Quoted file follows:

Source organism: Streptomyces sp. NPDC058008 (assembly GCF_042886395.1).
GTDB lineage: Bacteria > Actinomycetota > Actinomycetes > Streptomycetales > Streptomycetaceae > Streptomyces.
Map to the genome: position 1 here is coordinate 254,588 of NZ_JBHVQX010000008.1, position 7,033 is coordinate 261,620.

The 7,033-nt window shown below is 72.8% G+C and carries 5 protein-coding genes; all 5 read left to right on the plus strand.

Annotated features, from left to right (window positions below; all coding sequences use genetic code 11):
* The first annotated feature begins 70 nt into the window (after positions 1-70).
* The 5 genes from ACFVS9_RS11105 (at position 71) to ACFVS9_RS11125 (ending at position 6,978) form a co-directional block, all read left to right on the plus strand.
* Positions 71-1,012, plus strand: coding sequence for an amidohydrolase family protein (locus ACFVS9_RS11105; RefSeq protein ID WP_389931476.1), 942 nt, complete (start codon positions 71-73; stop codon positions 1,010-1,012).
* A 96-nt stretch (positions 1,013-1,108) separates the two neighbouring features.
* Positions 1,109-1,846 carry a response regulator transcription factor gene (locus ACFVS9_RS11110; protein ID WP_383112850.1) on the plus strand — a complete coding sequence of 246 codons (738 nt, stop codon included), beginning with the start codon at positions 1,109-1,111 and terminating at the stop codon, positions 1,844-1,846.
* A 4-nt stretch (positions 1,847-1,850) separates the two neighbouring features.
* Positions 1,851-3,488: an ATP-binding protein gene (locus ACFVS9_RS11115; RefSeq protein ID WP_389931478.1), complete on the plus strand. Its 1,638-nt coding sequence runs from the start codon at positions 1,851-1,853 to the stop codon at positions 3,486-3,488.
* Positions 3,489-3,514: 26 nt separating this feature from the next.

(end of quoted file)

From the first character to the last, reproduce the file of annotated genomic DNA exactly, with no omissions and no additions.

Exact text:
Source organism: Streptomyces sp. NPDC058008 (assembly GCF_042886395.1).
GTDB lineage: Bacteria > Actinomycetota > Actinomycetes > Streptomycetales > Streptomycetaceae > Streptomyces.
Map to the genome: position 1 here is coordinate 254,588 of NZ_JBHVQX010000008.1, position 7,033 is coordinate 261,620.

The 7,033-nt window shown below is 72.8% G+C and carries 5 protein-coding genes; all 5 read left to right on the plus strand.

Annotated features, from left to right (window positions below; all coding sequences use genetic code 11):
* The first annotated feature begins 70 nt into the window (after positions 1-70).
* The 5 genes from ACFVS9_RS11105 (at position 71) to ACFVS9_RS11125 (ending at position 6,978) form a co-directional block, all read left to right on the plus strand.
* Positions 71-1,012, plus strand: coding sequence for an amidohydrolase family protein (locus ACFVS9_RS11105; RefSeq protein ID WP_389931476.1), 942 nt, complete (start codon positions 71-73; stop codon positions 1,010-1,012).
* A 96-nt stretch (positions 1,013-1,108) separates the two neighbouring features.
* Positions 1,109-1,846 carry a response regulator transcription factor gene (locus ACFVS9_RS11110; protein ID WP_383112850.1) on the plus strand — a complete coding sequence of 246 codons (738 nt, stop codon included), beginning with the start codon at positions 1,109-1,111 and terminating at the stop codon, positions 1,844-1,846.
* A 4-nt stretch (positions 1,847-1,850) separates the two neighbouring features.
* Positions 1,851-3,488: an ATP-binding protein gene (locus ACFVS9_RS11115; RefSeq protein ID WP_389931478.1), complete on the plus strand. Its 1,638-nt coding sequence runs from the start codon at positions 1,851-1,853 to the stop codon at positions 3,486-3,488.
* Positions 3,489-3,514: 26 nt separating this feature from the next.